REAL WORLD LINGUISTICS 101
by Suzette Haden Elgin, Ph.D.
It Depends on What the Meaning of "Rule" Is....
I want to begin this lesson with two quotations. The first, by Peter
Norquest, is from a 6/16/01 review of April McMahon's book, Change, Chance
and Optimality, on Linguist List; Optimality
Theory (OT) is one of the currently fashionable theoretical models in
linguistics. Norquest writes:
"OT stands in sharp contrast with rule-based theories due to
the fact that it does away with rules altogether and relies solely on a
single formal object, that of constraints."
The second quotation comes from "Optimality: From Neural Networks to
Universal Grammar," by Alan Prince and Paul Smolensky, pp. 1604-1610,
Science for 3/14/97, on page 1604:
"In an English sentence like it rains, a constraint requiring
all words to contribute to meaning (unlike the elment it in this usage),
conflicts with a structural constraint requiring all sentences to have
subjects; and the latter controls the outcome."
Our Real World Linguistics rule says that when the deep structure of an
English sentence has no subject nominal in it you have to insert a
meaningless "it" to fill that gap. OT says that English has a constraint
barring all sentences that have no subject nominal. This grammatical fact
about English can be written as either a constraint or a rule. When you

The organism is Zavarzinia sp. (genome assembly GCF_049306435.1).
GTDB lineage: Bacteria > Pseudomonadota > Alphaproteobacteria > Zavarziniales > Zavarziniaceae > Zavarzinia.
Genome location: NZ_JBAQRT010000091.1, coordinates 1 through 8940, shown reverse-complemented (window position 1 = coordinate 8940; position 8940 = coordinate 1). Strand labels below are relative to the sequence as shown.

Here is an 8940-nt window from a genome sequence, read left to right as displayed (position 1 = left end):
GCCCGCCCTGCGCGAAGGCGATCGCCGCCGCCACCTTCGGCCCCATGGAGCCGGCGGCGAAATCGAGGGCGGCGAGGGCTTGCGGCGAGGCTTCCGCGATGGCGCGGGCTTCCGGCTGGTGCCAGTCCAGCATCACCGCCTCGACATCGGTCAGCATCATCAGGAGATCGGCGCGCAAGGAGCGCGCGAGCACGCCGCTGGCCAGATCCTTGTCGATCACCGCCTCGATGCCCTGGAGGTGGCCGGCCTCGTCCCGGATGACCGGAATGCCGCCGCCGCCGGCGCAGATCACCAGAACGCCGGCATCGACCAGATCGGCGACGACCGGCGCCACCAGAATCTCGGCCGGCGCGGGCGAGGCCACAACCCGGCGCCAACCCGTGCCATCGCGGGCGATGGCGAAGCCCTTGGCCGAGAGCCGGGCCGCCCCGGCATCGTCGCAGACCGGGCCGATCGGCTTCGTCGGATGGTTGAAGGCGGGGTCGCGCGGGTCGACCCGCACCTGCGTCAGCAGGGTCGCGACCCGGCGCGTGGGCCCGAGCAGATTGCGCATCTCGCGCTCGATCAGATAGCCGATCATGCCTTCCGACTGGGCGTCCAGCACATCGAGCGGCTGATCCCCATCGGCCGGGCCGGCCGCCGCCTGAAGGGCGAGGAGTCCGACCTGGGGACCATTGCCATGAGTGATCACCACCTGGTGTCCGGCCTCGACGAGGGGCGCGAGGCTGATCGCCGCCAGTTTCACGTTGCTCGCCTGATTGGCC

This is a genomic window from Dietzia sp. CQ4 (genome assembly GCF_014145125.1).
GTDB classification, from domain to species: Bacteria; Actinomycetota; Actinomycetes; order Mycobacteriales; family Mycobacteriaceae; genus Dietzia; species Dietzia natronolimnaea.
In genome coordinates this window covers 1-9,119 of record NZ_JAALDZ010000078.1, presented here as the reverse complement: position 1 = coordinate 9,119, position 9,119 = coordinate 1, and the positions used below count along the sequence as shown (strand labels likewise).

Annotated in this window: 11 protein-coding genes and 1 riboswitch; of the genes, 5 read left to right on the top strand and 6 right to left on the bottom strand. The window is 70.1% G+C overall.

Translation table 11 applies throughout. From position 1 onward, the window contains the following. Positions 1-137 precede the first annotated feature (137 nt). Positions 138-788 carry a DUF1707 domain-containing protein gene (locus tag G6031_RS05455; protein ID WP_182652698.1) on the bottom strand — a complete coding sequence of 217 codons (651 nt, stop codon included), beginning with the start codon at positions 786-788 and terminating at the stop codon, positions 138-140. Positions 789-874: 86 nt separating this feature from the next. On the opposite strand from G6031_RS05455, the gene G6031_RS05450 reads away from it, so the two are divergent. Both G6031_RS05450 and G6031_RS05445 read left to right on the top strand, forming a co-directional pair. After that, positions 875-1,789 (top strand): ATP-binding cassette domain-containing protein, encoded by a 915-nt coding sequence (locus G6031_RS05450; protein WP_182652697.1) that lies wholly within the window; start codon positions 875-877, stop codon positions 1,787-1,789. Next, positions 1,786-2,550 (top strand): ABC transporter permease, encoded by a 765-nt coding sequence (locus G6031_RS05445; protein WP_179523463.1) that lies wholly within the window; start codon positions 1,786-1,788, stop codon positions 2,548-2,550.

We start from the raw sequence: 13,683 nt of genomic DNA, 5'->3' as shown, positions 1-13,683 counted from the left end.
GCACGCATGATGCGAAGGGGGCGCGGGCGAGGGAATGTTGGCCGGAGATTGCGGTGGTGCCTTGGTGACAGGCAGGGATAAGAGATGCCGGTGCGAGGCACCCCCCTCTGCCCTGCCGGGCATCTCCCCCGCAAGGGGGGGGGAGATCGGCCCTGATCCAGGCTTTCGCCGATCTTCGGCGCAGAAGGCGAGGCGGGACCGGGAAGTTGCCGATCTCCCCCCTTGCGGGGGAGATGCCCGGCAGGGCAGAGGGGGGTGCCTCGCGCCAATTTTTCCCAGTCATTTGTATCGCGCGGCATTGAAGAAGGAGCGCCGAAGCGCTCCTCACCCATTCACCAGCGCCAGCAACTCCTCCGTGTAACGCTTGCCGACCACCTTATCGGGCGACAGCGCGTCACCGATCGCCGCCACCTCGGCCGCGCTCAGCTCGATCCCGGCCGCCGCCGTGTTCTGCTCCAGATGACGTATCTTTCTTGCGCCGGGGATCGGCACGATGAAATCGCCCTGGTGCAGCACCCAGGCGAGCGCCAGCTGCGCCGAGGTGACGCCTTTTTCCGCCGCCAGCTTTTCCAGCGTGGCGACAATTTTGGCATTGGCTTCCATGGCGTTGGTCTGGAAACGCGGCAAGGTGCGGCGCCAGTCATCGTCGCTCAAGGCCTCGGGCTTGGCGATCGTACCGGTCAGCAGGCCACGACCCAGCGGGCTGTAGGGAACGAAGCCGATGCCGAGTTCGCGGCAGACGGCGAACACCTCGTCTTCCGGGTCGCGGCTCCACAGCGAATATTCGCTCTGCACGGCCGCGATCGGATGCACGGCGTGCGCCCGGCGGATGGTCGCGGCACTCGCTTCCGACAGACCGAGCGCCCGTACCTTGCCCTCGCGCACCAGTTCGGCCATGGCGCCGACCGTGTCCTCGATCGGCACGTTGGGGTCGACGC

write it as a rule you don't have to include that constraint; when you
write it as a constraint you don't have to include that rule. To say "When
you send a child out into the rain, put a raincoat on the child" is a rule;
to say "No child is allowed out in the rain without a raincoat" is a
constraint; the effect on the child in the real world is identical.
It's certainly possible to take the position that a rule actively does
something, while a constraint passively sees to it that something isn't
done. The constraint approach is considered more elegant. But I see no Real
World justification for claiming that either rules or constraints don't
exist, especially in an introductory course, and I plan to go on using both
The Grammatical Processes of Terran, Continued:
We've now looked at some English insertion rules and deletion rules; in
this lesson we're going to consider some substitution rules. Linguists
indicate that two or more items refer to the same entity (that is, that
they are coreferential) by putting a tiny subscript "i" at the end of
each one. Since I can't do that conveniently in this format, I'm going to
use a different notation: Two or more items that are coreferential will
both be in boldface type in my examples. For instance....
1a. #when the captain announced our destination, the Venusian